Objectives: To evaluate the practice performance of general practitioners (GPs) and GP residents in recognising and referring patients suspected for having axial or peripheral spondyloarthritis (SpA), and to investigate the influence of education on this performance.
Methods: GP (residents) were visited in two rounds by standardised patients (SPs) simulating axial SpA, peripheral SpA or carpal tunnel syndrome (CTS) with in between an educational intervention on SpA for part of the participants. Participants were unaware of the nature of the medical problem and study purpose. CTS was included as diversionary tactic. The primary outcome was >= 40% improvement in (considering) referral of the SPs with SpA to the rheumatologist after education. Secondary outcomes included ordering additional diagnostic tests, correct recognition of SpA and identification of variables contributing to this.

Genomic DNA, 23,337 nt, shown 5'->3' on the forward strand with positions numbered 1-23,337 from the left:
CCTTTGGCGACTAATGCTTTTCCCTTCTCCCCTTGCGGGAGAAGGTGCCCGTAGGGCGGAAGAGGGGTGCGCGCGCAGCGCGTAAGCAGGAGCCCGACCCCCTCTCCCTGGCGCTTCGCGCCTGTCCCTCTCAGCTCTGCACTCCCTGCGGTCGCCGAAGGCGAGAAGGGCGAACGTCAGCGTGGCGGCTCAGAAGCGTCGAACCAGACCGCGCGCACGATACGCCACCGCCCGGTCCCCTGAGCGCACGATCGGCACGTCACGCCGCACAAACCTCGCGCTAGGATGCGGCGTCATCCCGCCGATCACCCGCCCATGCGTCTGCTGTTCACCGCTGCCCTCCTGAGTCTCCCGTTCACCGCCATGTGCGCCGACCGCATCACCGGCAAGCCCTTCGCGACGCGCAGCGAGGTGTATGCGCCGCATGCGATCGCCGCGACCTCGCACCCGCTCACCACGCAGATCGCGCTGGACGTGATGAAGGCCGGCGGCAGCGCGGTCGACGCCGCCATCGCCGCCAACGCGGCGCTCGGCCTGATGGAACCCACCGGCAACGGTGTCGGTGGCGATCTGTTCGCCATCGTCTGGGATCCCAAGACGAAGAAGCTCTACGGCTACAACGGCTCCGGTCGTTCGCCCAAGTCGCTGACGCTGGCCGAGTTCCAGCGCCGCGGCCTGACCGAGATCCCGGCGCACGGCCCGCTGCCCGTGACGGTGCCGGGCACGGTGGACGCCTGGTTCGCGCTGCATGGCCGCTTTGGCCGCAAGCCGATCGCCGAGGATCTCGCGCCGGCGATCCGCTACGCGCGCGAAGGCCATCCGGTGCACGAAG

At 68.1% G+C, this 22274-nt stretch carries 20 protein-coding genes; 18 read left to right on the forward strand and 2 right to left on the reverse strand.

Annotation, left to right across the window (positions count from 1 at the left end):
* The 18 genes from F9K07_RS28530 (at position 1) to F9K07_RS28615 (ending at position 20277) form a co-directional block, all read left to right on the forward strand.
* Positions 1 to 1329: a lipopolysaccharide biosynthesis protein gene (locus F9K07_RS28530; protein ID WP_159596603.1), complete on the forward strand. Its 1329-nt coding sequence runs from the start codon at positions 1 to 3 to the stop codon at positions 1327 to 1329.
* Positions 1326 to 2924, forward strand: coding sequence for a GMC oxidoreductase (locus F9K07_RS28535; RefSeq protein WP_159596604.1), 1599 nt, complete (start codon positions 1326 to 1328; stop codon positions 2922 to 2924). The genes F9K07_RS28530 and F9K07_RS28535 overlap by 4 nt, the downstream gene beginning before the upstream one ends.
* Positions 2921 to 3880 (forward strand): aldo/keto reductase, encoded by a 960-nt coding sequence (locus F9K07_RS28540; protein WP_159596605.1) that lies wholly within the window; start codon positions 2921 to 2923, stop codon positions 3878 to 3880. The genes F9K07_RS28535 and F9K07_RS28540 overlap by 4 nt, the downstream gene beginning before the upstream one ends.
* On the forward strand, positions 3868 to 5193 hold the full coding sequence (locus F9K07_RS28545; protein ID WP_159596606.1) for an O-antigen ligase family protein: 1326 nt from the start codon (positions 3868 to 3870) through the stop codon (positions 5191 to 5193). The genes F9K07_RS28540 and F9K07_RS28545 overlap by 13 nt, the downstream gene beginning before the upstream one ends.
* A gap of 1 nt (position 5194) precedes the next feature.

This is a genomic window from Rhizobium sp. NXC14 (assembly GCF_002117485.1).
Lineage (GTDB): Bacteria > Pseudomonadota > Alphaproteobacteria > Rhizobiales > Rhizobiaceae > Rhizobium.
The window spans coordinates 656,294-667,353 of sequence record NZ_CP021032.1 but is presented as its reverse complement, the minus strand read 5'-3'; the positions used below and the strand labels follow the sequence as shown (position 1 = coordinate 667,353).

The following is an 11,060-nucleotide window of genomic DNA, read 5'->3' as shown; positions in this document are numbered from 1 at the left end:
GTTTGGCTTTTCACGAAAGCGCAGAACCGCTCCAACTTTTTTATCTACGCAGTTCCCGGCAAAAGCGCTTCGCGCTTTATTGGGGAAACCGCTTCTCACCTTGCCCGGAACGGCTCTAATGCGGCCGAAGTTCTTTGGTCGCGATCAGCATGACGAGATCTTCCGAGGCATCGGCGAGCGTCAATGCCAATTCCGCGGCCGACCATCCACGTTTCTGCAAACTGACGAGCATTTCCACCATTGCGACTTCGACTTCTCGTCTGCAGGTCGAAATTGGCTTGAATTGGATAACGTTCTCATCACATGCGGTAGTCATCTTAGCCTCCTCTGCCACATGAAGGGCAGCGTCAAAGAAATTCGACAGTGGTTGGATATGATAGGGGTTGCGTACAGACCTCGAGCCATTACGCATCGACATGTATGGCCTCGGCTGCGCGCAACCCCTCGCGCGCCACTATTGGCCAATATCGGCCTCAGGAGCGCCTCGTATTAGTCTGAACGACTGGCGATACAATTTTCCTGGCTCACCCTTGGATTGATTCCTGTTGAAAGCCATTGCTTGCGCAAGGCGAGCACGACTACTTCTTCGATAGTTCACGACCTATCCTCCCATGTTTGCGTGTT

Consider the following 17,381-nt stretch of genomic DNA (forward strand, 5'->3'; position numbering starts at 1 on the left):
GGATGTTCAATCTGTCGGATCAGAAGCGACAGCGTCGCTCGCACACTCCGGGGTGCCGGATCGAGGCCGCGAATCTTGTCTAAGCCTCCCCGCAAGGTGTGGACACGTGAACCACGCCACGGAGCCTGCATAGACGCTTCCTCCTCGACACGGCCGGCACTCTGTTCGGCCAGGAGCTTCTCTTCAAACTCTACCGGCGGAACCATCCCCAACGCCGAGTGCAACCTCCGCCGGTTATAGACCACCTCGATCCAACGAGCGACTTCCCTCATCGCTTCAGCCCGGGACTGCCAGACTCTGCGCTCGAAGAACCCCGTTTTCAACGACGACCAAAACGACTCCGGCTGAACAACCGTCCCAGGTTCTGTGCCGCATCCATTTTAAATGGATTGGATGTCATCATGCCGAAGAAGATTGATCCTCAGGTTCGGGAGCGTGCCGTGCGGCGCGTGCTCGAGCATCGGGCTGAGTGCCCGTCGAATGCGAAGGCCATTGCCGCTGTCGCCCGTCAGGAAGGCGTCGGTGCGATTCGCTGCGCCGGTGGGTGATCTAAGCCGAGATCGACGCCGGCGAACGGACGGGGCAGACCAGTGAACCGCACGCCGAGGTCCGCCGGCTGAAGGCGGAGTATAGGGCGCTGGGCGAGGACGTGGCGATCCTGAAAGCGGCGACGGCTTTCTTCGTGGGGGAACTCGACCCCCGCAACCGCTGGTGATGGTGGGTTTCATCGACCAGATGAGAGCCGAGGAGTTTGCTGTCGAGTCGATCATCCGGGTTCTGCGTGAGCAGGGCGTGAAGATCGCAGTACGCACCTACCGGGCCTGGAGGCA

Results: 68 participants (30 GPs and 38 GP residents) were included, of which 19 received education. The primary outcome was met. A significantly higher proportion of GP (residents) from the intervention group referred patients to the rheumatologist compared with the control group after education (change scores, axial SpA +71% vs +15% (p
Conclusions: Recognition and referral of patients suspected for having SpA by GP (residents) is low, but targeted education markedly improved this. This supports the development of educational initiatives to improve recognition of SpA and hence referral to a rheumatologist.